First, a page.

Pax by Sara Pennypacker
Goodreads Summary: Pax was only a kit when his family was killed, and “his boy” Peter rescued him from abandonment and certain death. Now the war front approaches, and when Peter’s father enlists, Peter has to move in with his grandpa. Far worse than being forced to leave home is the fact that Pax can’t go. Peter listens to his stern father—as he usually does—and throws Pax’s favorite toy soldier into the woods. When the fox runs to retrieve it, Peter and his dad get back in the car and leave him there—alone. But before Peter makes it through even one night under his grandfather’s roof, regret and duty spur him to action; he packs for a trek to get his best friend back and sneaks into the night. This is the story of Peter, Pax, and their independent struggles to return to one another against all odds. Told from the alternating viewpoints of Peter and Pax.
My thoughts: I love Sara Pennypacker. So, when I heard she had a new book coming out and that it was already receiving some critical acclaim, I was very excited. I quickly ordered a copy for both myself and the school library. I chose it as my spring break read in consideration for my 2016-2017 Mock Newbery Club. The timing for reading it also coincided with the Goodreads Mock Newbery reading of the book.
I’m sad to say that I was very disappointed with the book. The story builds very slowly. I’m afraid that it doesn’t have the fast pace that would appeal to many of my students. Additionally, the characters were rather flat. Some of the reviewers have mentioned the anti-war message. I did notice that, but I didn’t think it was quite as overt as some of them have suggested. That’s a bit of a saving grace as I feel that such a message would be wasted on elementary students.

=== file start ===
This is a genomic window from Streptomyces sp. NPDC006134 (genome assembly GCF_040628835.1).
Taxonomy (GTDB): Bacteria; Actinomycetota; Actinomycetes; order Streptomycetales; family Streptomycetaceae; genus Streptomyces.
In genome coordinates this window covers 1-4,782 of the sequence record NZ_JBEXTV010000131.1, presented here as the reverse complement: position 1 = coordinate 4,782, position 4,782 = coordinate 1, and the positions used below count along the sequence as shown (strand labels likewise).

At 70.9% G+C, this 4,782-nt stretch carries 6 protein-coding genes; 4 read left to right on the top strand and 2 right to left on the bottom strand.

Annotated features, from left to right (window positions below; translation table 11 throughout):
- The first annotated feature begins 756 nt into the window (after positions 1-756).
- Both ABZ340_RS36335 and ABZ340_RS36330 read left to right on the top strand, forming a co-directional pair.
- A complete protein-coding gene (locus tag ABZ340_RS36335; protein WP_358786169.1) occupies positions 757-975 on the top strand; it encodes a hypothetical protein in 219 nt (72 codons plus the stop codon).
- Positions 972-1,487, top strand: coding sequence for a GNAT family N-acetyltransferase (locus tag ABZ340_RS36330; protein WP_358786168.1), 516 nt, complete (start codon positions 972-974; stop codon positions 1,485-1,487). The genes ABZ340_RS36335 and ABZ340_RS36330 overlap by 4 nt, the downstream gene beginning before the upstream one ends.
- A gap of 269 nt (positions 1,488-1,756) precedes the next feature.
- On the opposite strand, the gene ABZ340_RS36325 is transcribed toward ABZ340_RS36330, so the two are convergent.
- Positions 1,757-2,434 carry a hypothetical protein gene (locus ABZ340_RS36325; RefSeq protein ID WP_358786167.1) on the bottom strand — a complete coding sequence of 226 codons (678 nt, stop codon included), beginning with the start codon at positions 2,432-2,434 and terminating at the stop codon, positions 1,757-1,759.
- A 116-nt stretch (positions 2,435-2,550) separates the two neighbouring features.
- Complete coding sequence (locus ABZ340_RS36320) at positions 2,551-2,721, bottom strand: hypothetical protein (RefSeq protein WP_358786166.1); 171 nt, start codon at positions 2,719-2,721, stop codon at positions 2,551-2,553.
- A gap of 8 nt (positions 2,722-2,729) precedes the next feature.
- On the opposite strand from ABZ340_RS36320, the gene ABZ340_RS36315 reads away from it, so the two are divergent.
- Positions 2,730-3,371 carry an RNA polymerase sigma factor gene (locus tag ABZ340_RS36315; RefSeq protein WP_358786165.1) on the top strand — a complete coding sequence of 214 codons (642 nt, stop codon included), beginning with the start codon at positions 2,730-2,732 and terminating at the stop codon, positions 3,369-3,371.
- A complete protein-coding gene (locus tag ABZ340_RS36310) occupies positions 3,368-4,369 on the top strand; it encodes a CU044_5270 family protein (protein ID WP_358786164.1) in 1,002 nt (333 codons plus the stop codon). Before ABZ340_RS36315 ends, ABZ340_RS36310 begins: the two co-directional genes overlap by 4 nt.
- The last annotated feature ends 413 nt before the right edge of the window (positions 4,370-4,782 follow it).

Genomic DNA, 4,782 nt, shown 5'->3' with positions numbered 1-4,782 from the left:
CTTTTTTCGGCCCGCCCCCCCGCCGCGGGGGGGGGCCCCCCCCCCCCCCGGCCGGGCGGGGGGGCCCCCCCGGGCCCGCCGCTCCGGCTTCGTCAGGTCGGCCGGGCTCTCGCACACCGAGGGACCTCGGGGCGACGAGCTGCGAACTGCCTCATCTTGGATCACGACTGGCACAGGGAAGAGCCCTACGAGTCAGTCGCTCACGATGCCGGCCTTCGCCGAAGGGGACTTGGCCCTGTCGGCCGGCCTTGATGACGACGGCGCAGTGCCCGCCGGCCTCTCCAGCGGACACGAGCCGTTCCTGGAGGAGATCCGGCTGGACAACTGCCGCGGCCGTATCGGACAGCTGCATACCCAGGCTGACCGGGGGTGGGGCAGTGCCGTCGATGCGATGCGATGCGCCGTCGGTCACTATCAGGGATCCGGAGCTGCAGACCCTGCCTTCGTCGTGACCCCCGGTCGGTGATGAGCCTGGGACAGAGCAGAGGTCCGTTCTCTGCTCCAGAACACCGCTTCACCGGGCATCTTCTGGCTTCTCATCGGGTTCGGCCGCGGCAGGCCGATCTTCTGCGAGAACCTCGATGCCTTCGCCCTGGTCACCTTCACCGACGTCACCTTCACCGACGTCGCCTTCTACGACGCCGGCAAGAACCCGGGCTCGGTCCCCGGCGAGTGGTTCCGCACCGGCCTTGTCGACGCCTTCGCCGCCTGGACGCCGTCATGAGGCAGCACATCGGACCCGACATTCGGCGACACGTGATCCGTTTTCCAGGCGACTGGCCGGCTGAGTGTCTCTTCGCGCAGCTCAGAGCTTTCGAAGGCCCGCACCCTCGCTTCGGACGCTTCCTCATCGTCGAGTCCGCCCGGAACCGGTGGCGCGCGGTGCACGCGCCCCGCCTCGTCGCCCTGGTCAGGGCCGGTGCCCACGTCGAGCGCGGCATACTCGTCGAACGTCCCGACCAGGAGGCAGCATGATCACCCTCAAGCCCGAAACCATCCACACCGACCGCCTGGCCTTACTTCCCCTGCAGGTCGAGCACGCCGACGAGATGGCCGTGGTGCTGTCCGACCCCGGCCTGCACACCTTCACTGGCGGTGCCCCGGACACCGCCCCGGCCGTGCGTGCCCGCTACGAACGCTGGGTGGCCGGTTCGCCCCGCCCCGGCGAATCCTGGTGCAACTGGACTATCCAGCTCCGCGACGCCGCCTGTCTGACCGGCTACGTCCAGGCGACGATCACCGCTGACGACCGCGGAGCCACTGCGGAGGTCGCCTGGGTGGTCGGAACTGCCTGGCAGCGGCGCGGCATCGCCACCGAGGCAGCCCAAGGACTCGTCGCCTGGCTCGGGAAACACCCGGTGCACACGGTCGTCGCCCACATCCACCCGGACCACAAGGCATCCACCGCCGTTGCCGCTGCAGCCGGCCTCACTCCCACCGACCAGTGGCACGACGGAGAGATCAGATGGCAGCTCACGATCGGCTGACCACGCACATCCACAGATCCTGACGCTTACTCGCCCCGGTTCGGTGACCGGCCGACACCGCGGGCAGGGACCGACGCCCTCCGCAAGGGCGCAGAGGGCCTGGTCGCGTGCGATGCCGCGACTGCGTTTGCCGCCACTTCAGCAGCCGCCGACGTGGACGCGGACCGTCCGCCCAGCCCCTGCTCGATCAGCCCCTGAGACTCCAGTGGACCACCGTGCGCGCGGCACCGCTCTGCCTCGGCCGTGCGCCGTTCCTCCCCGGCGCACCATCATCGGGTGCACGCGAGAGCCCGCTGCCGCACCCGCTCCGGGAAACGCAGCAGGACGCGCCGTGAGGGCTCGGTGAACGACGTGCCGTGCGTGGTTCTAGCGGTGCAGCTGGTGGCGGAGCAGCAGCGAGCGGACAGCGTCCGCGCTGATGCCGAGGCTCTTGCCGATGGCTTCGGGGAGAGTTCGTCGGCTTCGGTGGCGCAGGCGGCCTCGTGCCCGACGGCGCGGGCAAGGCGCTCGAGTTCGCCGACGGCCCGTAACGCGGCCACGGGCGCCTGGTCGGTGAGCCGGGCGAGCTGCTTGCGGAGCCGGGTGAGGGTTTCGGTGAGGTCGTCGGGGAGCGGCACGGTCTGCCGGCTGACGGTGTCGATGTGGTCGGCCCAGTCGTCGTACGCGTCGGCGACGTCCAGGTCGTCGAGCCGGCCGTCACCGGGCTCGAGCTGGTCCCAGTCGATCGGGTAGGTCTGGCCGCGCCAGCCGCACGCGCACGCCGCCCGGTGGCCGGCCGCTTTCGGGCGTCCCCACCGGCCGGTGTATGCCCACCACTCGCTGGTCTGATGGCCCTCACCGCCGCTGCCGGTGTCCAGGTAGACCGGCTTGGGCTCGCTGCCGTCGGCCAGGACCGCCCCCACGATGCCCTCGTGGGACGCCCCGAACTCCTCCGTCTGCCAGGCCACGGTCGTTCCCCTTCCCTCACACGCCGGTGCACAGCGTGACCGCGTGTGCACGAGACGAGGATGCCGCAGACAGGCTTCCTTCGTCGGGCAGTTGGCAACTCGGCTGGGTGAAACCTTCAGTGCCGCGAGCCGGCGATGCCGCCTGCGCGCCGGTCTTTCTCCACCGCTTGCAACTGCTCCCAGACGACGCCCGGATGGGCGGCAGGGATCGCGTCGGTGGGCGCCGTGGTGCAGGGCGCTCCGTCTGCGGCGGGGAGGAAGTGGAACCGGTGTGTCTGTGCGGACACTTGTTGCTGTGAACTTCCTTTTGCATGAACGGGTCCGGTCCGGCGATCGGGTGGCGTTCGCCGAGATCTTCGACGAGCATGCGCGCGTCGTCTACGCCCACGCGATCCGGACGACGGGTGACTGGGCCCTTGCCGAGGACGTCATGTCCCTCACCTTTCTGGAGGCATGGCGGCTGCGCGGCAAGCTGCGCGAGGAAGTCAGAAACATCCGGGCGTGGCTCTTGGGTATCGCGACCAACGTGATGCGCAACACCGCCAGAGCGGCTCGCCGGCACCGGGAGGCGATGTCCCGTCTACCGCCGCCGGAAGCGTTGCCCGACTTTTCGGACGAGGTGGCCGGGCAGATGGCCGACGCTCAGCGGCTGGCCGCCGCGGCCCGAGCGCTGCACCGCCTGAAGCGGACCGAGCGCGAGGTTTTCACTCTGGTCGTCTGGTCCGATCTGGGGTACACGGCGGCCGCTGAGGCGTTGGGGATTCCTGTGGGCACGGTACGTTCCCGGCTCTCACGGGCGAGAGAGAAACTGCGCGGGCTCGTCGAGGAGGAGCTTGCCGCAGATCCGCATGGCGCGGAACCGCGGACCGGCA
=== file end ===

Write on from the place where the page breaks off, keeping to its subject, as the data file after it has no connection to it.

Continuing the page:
School Library Journal suggests this book for Grades 4-7 and Amazon suggests it for students as young as 3rd grade. I think it might appeal to the older students, perhaps middle school.
One of my current Book Detectives (4th & 5th Grade Mock Newbery Club) read it on her own. She’s an avid reader and only rated it an “Okay.” It saddens me to say this, but I’m afraid that I wasted some of my book budget on this book. I do hope that I’m wrong and that it turns out to be one of those books that appeals to my students but just doesn’t quite fit my interests.